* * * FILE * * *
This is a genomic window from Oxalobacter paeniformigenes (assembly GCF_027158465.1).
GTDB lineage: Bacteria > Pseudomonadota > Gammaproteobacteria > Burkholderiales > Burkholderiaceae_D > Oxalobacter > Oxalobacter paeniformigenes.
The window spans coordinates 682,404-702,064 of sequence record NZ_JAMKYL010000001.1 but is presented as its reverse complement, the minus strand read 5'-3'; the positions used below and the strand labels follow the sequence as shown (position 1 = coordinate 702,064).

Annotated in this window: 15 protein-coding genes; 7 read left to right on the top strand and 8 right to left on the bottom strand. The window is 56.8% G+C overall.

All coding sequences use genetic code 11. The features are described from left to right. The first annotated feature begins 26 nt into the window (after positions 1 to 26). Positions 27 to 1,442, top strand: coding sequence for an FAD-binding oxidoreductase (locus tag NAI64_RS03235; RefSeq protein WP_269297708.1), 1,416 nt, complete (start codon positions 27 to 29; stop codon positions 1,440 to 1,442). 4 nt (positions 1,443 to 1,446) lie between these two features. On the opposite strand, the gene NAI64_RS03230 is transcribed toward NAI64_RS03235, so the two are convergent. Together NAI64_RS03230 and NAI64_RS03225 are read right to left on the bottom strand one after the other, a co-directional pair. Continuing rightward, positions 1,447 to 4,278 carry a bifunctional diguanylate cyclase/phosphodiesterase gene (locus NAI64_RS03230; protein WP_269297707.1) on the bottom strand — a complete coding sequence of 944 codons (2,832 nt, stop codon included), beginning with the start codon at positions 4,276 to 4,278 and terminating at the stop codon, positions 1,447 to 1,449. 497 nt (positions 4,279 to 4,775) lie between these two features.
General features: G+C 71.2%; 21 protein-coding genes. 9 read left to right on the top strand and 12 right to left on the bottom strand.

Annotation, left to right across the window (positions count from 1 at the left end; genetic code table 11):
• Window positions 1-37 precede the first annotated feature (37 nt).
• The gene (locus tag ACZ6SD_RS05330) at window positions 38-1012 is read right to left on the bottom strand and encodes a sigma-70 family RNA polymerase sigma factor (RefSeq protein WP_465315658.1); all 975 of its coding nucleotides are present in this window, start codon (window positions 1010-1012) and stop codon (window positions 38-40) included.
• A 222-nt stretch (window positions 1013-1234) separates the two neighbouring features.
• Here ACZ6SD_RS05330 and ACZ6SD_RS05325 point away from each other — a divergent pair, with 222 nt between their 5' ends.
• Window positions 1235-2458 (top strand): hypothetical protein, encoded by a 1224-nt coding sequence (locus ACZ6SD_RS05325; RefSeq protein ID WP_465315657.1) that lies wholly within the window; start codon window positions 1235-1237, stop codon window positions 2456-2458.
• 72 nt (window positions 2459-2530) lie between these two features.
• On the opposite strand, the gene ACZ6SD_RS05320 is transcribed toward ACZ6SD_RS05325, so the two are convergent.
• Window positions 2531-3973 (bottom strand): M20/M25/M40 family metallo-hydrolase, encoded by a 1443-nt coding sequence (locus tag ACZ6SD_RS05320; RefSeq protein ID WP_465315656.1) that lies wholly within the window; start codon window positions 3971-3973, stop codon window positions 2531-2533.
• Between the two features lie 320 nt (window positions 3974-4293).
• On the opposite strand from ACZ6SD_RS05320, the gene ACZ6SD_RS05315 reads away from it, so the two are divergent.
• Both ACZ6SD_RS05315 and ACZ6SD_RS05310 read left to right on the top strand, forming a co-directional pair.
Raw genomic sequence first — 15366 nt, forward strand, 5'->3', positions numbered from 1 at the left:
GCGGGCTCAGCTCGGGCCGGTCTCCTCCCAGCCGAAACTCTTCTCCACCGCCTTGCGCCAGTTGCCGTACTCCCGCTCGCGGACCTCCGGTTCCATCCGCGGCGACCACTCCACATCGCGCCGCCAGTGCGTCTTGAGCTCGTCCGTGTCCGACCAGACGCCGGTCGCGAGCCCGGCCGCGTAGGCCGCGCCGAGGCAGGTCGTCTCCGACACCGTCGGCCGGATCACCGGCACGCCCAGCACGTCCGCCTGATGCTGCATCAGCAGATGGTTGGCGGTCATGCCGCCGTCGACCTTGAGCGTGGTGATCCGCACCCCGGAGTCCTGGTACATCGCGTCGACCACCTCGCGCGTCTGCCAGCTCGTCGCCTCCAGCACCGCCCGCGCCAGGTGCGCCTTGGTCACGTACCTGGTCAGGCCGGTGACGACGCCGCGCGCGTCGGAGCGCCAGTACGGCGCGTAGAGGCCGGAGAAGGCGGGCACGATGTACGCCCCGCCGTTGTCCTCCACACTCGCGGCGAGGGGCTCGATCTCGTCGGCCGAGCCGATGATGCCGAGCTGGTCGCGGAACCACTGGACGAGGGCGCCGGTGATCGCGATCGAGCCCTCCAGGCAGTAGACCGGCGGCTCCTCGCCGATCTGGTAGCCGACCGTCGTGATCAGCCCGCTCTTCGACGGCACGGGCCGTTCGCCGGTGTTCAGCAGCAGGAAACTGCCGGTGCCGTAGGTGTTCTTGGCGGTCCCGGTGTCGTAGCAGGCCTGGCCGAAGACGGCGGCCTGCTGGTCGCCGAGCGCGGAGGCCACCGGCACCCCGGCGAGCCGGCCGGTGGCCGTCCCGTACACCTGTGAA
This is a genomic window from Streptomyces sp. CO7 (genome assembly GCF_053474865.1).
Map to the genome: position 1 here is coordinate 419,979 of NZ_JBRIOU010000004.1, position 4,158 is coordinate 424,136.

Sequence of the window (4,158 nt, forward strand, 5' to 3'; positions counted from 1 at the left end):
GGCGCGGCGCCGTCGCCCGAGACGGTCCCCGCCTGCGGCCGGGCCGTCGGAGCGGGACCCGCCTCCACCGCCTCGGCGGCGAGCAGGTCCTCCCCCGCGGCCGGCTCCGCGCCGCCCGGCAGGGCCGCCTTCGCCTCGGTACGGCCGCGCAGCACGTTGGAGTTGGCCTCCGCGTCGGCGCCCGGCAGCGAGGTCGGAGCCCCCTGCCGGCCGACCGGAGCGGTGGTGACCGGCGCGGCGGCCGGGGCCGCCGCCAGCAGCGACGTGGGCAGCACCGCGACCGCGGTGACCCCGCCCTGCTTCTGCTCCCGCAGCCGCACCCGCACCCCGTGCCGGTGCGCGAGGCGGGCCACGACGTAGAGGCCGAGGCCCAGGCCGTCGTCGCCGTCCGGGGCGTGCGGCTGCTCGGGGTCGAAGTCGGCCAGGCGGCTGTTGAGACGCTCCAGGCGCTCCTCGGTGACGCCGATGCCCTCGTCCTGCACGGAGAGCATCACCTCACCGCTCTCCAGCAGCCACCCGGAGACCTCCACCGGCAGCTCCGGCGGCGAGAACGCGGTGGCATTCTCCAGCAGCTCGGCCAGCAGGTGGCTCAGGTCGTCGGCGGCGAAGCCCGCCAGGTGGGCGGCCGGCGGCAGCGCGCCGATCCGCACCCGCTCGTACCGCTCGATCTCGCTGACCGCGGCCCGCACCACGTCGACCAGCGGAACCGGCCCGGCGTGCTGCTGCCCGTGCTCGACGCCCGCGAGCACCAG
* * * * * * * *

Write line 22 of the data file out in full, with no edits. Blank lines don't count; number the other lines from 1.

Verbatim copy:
Map to the genome: position 1 here is coordinate 419,979 of NZ_JBRIOU010000004.1, position 4,158 is coordinate 424,136.